Then, the Kushan Empire (30 – 375 CE) under King Kaniṣka (reigned from about 127 – 150 CE) from its capital at Purushapura (modern Peshawar), India expanded into Central Asia. As a consequence, cultural exchanges greatly increased with the regions of Kashgar, Khotan and Yarkand. Under Kanishka, Gandhāra became a holy land of Buddhism and attracted Chinese pilgrims eager to view the monuments associated with many Jatakas. In Gandhāra, Mahayana Buddhism flourished and Buddha was represented in Human form.

Under the Kushans new Buddhist stupas were built and old ones were enlarged. Kushan ruler Kanishka (flourished c. 78-c. 103 A.D.) controlled an empire covering most of India, Iran, and central Asia in the first and second centuries. With his conversion to and official support of Mahayana Buddhism, the religion underwent a period of substantial growth, gaining converts throughout the Kushan realm, including parts of China. This growth was attended by a blossoming of Buddhist iconography, sculpture, and architecture.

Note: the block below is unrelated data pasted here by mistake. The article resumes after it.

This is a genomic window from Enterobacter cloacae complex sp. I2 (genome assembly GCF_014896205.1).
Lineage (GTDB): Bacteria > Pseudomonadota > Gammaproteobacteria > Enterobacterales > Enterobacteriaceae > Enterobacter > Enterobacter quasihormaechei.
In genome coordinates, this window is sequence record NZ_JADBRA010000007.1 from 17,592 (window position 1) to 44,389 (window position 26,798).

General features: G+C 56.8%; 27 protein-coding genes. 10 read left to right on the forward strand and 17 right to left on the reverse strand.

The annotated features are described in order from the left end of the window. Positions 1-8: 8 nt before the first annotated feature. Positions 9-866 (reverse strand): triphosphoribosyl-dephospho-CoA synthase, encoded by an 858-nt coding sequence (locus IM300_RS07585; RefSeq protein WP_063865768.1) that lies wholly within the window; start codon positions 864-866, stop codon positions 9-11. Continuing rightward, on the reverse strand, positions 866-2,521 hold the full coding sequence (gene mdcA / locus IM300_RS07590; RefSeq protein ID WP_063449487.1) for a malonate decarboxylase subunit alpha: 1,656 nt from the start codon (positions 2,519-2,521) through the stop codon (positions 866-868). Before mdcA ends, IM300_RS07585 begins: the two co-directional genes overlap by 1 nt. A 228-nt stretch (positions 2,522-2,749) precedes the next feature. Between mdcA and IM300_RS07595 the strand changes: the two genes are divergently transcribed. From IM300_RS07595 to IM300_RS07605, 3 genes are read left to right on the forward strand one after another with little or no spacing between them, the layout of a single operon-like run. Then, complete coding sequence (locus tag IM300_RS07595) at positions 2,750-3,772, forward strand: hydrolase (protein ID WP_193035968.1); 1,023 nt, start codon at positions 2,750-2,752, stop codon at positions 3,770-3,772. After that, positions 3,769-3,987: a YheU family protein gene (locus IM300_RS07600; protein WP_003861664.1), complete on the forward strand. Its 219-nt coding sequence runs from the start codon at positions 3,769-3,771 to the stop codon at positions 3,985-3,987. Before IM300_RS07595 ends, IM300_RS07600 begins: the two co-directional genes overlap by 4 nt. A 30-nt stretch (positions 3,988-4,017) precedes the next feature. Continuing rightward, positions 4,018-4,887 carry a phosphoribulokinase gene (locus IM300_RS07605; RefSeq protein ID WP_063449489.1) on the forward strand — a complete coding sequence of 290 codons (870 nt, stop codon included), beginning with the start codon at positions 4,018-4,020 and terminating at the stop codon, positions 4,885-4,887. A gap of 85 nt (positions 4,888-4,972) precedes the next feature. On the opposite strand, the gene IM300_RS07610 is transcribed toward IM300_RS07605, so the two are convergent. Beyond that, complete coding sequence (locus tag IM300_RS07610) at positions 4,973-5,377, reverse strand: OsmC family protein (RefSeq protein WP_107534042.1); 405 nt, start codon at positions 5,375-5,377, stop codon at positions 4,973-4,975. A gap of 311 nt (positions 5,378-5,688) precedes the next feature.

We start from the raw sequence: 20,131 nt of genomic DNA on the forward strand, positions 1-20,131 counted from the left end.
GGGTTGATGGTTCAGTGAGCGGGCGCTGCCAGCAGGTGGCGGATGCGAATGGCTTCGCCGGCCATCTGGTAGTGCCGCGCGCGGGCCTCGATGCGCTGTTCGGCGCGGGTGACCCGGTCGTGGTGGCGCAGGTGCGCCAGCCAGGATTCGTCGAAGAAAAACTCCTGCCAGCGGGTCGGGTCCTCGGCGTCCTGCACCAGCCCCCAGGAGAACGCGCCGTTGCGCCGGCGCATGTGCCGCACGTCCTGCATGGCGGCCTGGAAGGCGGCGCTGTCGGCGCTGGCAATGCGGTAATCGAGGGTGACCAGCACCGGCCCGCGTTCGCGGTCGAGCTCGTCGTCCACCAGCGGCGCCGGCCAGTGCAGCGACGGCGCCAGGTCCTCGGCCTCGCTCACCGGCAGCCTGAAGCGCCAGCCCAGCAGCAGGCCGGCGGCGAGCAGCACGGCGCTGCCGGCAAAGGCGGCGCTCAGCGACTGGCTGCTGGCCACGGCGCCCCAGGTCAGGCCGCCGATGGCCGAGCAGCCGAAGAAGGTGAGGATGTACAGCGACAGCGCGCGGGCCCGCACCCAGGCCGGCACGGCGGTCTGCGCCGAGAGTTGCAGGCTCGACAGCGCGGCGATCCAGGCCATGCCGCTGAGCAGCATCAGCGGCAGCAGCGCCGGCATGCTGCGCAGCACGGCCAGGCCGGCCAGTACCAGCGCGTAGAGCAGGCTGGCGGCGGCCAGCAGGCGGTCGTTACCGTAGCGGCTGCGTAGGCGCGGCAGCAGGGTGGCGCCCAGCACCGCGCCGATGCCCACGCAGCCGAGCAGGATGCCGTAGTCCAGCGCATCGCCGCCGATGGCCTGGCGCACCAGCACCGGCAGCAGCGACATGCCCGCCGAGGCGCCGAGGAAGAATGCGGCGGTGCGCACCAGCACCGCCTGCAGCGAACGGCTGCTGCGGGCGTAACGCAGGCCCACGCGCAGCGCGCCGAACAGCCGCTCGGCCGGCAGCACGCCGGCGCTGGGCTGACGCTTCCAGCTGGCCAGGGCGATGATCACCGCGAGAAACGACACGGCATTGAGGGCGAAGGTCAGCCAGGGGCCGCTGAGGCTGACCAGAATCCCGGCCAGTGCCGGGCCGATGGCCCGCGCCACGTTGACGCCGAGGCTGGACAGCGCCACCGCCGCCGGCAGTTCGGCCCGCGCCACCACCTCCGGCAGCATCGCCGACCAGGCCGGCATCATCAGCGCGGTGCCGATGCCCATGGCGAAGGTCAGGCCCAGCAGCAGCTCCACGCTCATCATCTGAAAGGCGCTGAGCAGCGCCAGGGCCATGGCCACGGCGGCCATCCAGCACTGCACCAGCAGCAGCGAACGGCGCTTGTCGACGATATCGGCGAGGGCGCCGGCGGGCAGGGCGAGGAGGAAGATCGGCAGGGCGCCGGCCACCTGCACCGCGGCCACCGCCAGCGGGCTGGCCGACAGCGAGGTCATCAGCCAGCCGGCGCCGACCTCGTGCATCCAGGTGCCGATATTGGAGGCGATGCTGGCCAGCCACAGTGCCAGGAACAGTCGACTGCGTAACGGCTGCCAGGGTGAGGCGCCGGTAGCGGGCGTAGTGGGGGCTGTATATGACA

Under Kanishka, the Kushan empire reached its greatest heights. The center of the region was the upper Indus and Ganges river valleys in what is now Iran and India; the Mahayana form of Buddhism was just developing at this time, and by his official support of the religion it enjoyed a rich period of growth. By providing resources for Buddhist practitioners to educate others in the faith, particularly through the spread of religious iconography, Mahayana Buddhism spread throughout central Asia and into China. Acting under Kanishka’s authority, the Sarvastivadin monks, supporters of the new Mahayana Buddhism, held a religious council in which a series of Buddhist canonical writings was drafted. This work also helped to establish the fledgling denomination.